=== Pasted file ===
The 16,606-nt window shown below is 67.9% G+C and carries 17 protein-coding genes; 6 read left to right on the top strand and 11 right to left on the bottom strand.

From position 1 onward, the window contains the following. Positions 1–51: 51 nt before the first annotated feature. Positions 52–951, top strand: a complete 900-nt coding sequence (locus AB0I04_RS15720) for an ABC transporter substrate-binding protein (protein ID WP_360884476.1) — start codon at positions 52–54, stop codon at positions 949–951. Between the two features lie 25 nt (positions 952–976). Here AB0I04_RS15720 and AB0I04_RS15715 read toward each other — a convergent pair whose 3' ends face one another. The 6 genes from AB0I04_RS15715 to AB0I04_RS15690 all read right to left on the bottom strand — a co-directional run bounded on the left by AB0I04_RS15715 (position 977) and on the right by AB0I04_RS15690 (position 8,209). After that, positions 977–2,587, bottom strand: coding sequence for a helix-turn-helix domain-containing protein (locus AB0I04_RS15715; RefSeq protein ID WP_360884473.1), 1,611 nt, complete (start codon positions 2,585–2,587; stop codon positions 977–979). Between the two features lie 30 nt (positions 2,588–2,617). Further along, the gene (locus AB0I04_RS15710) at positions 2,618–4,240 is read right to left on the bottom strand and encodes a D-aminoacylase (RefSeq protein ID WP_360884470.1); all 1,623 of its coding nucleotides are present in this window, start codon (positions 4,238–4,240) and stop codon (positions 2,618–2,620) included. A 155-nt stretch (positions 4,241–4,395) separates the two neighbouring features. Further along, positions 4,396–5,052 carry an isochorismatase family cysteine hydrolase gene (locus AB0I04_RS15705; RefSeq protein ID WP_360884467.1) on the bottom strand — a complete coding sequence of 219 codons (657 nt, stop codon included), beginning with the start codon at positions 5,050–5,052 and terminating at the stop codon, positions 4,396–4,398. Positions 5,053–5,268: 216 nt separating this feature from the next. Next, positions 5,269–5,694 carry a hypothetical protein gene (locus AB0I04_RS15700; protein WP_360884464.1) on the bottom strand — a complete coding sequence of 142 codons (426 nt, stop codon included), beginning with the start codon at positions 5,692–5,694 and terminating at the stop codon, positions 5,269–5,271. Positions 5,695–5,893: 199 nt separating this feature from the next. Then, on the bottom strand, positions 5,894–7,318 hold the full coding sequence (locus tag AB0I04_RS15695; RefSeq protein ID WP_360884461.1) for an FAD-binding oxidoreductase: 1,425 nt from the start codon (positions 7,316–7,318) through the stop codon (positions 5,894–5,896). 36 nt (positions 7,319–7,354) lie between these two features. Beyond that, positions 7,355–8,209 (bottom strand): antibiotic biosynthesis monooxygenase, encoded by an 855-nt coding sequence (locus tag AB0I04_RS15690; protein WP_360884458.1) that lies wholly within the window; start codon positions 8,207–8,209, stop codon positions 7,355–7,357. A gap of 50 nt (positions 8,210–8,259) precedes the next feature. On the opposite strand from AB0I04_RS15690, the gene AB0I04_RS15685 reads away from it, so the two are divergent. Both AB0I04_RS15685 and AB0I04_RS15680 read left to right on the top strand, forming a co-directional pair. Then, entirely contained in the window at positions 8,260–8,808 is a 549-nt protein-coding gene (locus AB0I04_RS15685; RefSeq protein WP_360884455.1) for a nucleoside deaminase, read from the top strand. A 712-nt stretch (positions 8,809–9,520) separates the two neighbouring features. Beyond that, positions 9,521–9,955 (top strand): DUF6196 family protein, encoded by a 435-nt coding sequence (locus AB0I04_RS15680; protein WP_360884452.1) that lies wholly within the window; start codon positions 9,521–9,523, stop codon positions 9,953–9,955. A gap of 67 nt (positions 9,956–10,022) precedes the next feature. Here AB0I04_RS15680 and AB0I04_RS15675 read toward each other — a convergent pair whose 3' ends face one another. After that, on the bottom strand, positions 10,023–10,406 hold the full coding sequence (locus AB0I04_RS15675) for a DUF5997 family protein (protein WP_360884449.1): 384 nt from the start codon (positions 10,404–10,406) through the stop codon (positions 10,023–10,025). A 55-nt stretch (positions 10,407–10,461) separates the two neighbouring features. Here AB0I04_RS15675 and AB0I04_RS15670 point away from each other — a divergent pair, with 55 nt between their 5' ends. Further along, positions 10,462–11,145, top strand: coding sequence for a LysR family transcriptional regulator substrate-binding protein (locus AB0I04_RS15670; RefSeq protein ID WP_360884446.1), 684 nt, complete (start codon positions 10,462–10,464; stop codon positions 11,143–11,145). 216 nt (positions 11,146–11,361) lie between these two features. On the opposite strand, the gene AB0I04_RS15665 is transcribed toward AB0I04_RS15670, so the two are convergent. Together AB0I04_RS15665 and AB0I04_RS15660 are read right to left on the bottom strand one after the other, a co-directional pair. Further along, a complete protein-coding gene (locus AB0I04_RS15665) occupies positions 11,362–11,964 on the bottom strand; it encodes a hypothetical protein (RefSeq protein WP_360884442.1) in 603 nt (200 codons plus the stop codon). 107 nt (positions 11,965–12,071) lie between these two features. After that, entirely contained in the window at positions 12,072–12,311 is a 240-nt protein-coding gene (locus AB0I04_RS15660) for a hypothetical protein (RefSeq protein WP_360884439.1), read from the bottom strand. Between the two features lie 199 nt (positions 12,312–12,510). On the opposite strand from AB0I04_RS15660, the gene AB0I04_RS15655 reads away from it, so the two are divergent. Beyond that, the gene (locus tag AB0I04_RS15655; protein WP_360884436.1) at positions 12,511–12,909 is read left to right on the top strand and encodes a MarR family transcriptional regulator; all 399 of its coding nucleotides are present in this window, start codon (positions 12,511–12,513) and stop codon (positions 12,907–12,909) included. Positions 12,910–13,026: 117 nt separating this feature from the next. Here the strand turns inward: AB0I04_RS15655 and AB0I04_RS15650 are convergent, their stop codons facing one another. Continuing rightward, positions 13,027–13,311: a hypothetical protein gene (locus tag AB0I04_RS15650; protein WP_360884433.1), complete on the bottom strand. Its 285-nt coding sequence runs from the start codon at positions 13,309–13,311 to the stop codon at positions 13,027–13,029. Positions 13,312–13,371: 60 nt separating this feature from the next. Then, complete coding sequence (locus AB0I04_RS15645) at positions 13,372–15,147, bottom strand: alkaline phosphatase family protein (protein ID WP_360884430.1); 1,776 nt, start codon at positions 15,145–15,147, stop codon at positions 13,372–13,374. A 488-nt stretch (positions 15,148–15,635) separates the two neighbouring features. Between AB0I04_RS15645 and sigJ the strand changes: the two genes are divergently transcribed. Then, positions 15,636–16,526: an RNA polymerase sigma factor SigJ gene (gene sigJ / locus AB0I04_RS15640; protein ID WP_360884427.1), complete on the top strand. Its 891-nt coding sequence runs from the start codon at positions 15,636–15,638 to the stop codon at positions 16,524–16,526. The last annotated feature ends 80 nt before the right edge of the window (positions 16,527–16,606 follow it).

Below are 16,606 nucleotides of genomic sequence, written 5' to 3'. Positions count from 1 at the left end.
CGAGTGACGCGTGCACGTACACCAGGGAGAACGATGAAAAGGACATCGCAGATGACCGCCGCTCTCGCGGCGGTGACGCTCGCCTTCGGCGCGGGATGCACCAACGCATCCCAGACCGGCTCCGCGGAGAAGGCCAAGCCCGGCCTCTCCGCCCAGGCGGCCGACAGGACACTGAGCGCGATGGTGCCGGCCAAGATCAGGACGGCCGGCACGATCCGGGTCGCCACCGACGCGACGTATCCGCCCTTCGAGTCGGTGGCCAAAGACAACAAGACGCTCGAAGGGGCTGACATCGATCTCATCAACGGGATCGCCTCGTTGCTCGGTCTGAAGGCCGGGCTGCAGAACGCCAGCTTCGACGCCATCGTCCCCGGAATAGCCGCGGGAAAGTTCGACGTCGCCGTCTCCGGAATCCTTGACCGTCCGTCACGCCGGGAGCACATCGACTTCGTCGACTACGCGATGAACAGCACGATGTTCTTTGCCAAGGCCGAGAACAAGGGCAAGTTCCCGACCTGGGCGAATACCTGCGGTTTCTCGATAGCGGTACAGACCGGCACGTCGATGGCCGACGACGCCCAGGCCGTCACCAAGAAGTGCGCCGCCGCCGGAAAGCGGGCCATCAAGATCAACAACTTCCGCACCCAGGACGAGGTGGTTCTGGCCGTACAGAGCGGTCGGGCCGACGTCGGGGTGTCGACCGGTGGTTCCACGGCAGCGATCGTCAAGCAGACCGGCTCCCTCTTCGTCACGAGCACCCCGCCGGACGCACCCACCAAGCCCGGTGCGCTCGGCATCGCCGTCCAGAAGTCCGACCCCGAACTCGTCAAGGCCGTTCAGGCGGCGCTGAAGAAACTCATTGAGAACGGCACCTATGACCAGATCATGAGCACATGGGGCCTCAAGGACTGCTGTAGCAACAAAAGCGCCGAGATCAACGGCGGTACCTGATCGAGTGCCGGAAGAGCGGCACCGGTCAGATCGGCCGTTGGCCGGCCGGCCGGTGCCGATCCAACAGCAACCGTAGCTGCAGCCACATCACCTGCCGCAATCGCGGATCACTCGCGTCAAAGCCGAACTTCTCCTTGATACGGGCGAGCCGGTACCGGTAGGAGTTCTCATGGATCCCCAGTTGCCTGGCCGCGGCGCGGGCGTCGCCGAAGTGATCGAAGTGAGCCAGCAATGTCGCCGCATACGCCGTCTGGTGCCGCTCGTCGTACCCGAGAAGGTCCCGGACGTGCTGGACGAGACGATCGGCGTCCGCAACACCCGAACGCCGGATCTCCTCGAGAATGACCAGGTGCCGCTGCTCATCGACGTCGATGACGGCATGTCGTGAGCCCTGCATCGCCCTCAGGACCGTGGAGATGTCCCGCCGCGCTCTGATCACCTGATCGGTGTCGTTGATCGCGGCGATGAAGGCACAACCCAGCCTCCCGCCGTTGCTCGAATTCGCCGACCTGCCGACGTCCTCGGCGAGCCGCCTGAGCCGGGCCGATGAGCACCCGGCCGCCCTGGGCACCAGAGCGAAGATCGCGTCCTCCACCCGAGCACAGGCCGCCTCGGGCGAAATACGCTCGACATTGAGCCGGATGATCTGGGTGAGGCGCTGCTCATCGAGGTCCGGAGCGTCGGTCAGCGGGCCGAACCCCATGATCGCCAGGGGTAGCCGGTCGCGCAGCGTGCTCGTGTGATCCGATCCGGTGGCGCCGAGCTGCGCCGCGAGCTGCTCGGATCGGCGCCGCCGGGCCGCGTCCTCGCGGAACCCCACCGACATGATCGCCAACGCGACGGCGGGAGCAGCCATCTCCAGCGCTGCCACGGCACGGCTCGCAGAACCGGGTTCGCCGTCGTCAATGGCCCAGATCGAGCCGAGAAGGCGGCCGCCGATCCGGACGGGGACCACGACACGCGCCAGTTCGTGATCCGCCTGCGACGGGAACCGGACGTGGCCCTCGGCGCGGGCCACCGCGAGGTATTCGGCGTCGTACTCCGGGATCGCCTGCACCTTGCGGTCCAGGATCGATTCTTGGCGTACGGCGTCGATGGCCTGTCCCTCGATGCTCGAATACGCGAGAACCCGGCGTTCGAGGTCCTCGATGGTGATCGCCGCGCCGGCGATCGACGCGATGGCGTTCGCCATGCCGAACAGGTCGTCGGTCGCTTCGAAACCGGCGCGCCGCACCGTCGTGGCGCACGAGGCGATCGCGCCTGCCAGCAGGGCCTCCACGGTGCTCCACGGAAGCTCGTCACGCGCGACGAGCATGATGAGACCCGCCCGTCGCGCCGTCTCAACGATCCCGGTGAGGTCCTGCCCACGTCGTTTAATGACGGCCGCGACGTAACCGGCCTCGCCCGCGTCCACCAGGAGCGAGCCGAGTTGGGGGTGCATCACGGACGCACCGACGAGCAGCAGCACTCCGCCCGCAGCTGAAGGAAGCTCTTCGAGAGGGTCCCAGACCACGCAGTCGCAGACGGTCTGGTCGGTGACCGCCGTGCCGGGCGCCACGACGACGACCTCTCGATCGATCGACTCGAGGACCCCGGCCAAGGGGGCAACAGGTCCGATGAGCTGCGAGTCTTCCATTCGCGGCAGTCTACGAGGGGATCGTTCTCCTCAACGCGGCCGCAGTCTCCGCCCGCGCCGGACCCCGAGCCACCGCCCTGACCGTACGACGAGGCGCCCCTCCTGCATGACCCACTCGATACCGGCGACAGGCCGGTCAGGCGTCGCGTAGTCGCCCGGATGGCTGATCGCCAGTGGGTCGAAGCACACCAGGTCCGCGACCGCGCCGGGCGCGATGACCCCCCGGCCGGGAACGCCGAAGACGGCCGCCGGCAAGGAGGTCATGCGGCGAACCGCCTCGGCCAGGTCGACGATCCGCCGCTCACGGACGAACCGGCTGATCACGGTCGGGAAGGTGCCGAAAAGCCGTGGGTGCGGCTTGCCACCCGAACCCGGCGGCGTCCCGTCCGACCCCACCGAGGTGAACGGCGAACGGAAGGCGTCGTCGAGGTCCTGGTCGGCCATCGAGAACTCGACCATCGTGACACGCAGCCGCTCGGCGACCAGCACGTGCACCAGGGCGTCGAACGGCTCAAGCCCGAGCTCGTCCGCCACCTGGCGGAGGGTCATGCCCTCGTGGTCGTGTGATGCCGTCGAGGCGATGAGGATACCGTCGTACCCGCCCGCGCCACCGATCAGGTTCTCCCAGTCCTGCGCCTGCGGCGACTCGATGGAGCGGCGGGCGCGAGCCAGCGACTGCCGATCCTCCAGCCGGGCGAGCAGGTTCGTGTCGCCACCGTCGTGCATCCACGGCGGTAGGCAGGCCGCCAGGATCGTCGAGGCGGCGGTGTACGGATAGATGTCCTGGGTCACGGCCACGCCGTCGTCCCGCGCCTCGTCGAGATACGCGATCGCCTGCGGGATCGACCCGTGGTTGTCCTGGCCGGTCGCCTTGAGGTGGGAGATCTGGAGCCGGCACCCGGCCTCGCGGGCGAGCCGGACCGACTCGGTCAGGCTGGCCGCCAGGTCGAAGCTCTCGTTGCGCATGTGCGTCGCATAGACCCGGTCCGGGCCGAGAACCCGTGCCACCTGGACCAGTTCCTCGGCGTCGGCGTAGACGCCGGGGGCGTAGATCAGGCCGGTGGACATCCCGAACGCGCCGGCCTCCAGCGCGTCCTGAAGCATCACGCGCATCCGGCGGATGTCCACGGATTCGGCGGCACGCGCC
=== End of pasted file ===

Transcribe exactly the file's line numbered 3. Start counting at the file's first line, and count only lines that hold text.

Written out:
Below are 16,606 nucleotides of genomic sequence, written 5' to 3'. Positions count from 1 at the left end.